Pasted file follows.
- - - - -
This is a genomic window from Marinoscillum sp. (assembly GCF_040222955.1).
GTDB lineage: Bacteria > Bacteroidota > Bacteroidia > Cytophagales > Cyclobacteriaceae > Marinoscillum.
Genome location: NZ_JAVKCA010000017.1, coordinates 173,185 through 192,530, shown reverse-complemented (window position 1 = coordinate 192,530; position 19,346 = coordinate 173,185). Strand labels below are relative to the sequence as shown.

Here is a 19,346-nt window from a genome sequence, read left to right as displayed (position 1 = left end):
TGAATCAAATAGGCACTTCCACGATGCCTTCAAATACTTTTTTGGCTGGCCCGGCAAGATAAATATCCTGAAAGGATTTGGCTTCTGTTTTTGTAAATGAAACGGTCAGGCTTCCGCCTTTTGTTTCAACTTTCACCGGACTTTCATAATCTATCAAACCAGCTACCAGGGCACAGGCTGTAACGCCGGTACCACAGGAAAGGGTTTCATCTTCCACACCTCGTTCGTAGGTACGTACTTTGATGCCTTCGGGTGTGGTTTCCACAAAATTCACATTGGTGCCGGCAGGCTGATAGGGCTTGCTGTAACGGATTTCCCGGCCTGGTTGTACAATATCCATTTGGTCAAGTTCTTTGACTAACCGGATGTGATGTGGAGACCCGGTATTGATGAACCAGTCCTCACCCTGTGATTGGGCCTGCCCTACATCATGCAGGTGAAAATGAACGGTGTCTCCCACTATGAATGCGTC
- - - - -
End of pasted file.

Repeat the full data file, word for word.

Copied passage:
This is a genomic window from Marinoscillum sp. (assembly GCF_040222955.1).
GTDB lineage: Bacteria > Bacteroidota > Bacteroidia > Cytophagales > Cyclobacteriaceae > Marinoscillum.
Genome location: NZ_JAVKCA010000017.1, coordinates 173,185 through 192,530, shown reverse-complemented (window position 1 = coordinate 192,530; position 19,346 = coordinate 173,185). Strand labels below are relative to the sequence as shown.

Here is a 19,346-nt window from a genome sequence, read left to right as displayed (position 1 = left end):
TGAATCAAATAGGCACTTCCACGATGCCTTCAAATACTTTTTTGGCTGGCCCGGCAAGATAAATATCCTGAAAGGATTTGGCTTCTGTTTTTGTAAATGAAACGGTCAGGCTTCCGCCTTTTGTTTCAACTTTCACCGGACTTTCATAATCTATCAAACCAGCTACCAGGGCACAGGCTGTAACGCCGGTACCACAGGAAAGGGTTTCATCTTCCACACCTCGTTCGTAGGTACGTACTTTGATGCCTTCGGGTGTGGTTTCCACAAAATTCACATTGGTGCCGGCAGGCTGATAGGGCTTGCTGTAACGGATTTCCCGGCCTGGTTGTACAATATCCATTTGGTCAAGTTCTTTGACTAACCGGATGTGATGTGGAGACCCGGTATTGATGAACCAGTCCTCACCCTGTGATTGGGCCTGCCCTACATCATGCAGGTGAAAATGAACGGTGTCTCCCACTATGAATGCGTC